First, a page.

Sunday, December 22, 2019

The Boy Looked at Johnny.

Jimmie Nicol, Alan White, that kid who stepped in when Keith Moon fell off his stool* at a The Who gig. The list of stand-in and dep drummers is long, illustrious and – like the road to hell** – paved with good intentions. To add this roll of honour we meet today to celebrate one Linda Stix who, upon hearing that we in The Picturehouse Big Band were one drummer short of quintet agreed to step up and learn our entire set, which as regular readers will know has been laboriously compiled over (literally) many decades of pop history and lovingly curated to the point where we daren’t listen to the originals any more*** in case we become distracted from our core mission of playing the songs in a form of which a pub audience would probably still recognise them, even without the aid of the Shazam (TM) app.

In return, Johnny-out-of-Five Mile High said that he’d guest on a couple of songs, and we learned a handful of theirs (FMH), which meant that for at least half a dozen numbers I would, essentially, be the guitarist in Five Mile High, for Linda is their drummer and The Other Guitarist, in a Clark Kent-esque twist of happenstance, is also their bass player. At one point, to emphasise the wile of the situation he takes off his glasses. Turns out that’s just because they fogged up when he came in from the car park, but you get the gist.

By about the Thursday before the gig I realise with mounting horror that simply recognising the titles of songs doesn’t, technically, count as knowing them****, especially when you have the added responsibility of not being the one who fucks it up for everyone else. (This is me having to (re)learn four songs, three of which I’ve played before by the way. Now multiply that by seven to get some idea of what Linda’s been going through). Hence there is an evening on the sofa with YouTube, a search engine tuned to those guitar tab sites you can get on the electric internet these days, and a Squier Telecaster (with individual saddle bridges and the three way selector switch rewired so that you can run the pick ups in series as well as in parallel. But I digress). In the olden days, of course, you’d be stuck in front of a turntable getting progressively worsening RSI from all that moving the tone arm backwards and forwards on the record, but we have crowdsourcing and the associated resources to cut and paste the same basic errors on to multiple sites these days, which saves a lot of time. And who doesn’t relish the idea of playing Judas Priest’s Breaking the Law in a non-ironic fashion, which is something that comes up less often than you’d like, but more often than you’d think.

Once in The Heart of The Stow***** we are reassured by the ever-avuncular presence of TOG, who assures us that he will be keeping a paternal eye on things****** and providing prompts and cues as required. This is a huge relief to the rest of us, who are frankly often never quite sure where we are during any given middle eight, or what we came in here for in the first place. Our default position in case of any navigation errors is to turn around and glare at whoever is playing bass at the time, which is a handy trope with which to engage. It also helps share the blame around a bit, however as it turns out, no-one demands a Paddington stare, and none of the audience need recourse to Shazam (TM) at any time, such is the diligence that Linda has paid in both listening to the original versions and also in taking note of our quirks and extensions when it comes to arrangements. Admittedly there was a point where I thought my kidneys were going to be dissolved slowly until they filtered out of my body in a coagulant mess, but it turned out that The Bass Player had just stepped on his octave divider pedal by mistake, and I’m sure the foundations of the building are sturdy enough to withstand a couple of verses of that. There was also another passing moment of disbelief and uncertainty, but that’s what being charged £3.20 for a pint of lime and soda will do for you.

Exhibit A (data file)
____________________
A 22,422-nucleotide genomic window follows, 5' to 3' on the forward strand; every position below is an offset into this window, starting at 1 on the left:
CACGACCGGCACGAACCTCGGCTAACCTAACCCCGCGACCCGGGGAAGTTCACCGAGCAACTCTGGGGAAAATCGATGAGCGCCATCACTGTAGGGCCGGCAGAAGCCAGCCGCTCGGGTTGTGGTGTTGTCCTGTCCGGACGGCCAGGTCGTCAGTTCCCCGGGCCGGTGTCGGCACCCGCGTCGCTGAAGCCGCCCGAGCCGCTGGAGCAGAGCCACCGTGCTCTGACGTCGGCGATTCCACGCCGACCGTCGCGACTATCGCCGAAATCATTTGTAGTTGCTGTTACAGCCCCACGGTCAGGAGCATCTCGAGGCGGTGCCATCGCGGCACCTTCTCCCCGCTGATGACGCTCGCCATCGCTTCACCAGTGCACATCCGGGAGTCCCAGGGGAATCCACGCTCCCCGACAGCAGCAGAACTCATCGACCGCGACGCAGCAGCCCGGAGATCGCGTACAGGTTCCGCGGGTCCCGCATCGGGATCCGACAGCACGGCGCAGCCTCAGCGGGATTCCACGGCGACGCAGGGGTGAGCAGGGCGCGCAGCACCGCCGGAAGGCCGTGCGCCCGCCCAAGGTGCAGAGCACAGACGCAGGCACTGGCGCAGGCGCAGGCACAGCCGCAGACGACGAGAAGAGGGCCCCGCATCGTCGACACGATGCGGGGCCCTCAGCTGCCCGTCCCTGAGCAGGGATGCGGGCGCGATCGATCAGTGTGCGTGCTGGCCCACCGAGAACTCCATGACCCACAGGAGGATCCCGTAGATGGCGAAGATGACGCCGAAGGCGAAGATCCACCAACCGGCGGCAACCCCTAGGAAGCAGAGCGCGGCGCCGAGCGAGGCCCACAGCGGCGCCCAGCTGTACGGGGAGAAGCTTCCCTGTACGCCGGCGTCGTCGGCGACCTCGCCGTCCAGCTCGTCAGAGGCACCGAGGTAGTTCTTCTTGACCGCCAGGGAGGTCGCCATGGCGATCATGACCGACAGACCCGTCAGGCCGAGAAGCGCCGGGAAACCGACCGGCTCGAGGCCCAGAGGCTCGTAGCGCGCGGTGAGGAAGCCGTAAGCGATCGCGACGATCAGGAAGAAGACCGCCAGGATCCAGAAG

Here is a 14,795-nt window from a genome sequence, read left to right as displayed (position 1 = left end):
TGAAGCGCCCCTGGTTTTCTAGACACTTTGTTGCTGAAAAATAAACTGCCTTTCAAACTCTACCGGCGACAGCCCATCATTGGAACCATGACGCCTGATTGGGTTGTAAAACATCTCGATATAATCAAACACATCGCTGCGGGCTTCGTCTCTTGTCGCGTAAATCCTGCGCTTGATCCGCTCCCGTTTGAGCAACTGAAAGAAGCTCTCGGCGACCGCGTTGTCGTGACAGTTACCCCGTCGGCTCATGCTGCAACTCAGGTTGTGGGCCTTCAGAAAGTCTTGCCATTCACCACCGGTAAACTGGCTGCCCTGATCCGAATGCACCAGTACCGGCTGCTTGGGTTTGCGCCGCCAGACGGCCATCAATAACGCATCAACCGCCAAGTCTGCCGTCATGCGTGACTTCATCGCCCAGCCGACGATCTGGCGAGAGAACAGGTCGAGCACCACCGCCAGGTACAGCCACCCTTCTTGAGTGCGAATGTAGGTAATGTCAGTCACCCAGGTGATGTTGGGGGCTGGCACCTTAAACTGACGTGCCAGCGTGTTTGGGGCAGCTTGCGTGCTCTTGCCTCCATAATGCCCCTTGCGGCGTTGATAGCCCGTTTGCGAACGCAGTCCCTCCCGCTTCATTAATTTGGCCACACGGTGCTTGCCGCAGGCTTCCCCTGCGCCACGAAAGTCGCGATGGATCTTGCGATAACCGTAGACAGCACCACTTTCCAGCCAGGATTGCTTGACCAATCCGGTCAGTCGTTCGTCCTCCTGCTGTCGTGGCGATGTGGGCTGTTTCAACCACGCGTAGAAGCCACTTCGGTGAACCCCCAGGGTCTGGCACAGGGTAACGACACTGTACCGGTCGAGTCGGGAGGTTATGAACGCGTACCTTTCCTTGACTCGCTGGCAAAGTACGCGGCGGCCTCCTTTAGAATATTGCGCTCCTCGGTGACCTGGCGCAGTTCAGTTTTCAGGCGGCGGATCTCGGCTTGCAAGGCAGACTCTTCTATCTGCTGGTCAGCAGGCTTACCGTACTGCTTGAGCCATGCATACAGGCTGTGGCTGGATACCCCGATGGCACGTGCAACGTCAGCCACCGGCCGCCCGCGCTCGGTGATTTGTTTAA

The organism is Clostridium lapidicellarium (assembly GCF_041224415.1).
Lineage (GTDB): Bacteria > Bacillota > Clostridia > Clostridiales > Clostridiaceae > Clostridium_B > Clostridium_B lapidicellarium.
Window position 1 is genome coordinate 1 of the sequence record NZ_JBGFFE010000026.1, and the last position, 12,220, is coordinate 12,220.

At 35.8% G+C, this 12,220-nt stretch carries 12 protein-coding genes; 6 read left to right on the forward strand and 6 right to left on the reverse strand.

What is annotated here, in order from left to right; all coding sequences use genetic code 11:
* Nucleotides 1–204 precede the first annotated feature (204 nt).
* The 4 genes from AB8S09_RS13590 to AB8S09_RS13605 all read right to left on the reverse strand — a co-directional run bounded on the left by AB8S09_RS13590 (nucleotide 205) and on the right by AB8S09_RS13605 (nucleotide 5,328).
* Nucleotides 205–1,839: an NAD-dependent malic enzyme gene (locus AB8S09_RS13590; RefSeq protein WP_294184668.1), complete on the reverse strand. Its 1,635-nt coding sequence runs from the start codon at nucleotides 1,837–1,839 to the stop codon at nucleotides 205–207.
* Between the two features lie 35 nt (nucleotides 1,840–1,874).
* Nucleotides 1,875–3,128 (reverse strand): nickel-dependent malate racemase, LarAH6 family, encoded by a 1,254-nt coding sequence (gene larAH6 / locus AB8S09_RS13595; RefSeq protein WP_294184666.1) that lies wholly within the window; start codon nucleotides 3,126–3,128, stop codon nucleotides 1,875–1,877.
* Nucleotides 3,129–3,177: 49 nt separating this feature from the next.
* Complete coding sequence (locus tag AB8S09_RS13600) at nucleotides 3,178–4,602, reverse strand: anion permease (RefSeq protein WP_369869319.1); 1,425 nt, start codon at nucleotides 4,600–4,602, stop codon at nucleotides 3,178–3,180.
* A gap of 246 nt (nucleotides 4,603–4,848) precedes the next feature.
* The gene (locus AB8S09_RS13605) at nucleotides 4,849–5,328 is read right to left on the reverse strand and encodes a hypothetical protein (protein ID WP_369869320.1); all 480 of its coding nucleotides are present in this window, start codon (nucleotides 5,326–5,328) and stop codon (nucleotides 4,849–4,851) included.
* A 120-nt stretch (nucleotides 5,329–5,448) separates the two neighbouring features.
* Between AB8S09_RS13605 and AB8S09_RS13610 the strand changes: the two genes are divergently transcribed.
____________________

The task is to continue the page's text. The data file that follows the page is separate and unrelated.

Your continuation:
The post-show playlist brings up Aerosmith’s Sweet Emotion – one of The Drummer’s favourite tracks to play. I remember to send him a text to the gig in which he is currently engaged or – more likely, as we are – packing up in the rain after. “Happy Birthday” I type, two-fingered. “You’re fired” {smiley face}.

Photo credit by friend of the band Claire Woodbridge. Ironically, you can’t see Linda or Johnny in this one.

*One of The Other Guitarist’s favourite jokes goes “Can I help push your stool back in?” “Well, you could buy me dinner first...” kerrtisshhhh

**Presumably that’s the one Chris Rea drives home for Christmas on.

***They later became The New Originals. I know – one paragraph in and three footnotes already. I’m on fire today.

****A handy aides-memoire for any potential audience members who fancy offering to help us out by having a go anytime soon.

*****Coincidentally also the title of an unreleased Anderson, Bruford, Wakeman, Howe demo from the 1990 bootleg Yesoteric.

******I know – there’s a whole complex uncle/parent thing going on there. I’m not sure about it myself to be honest.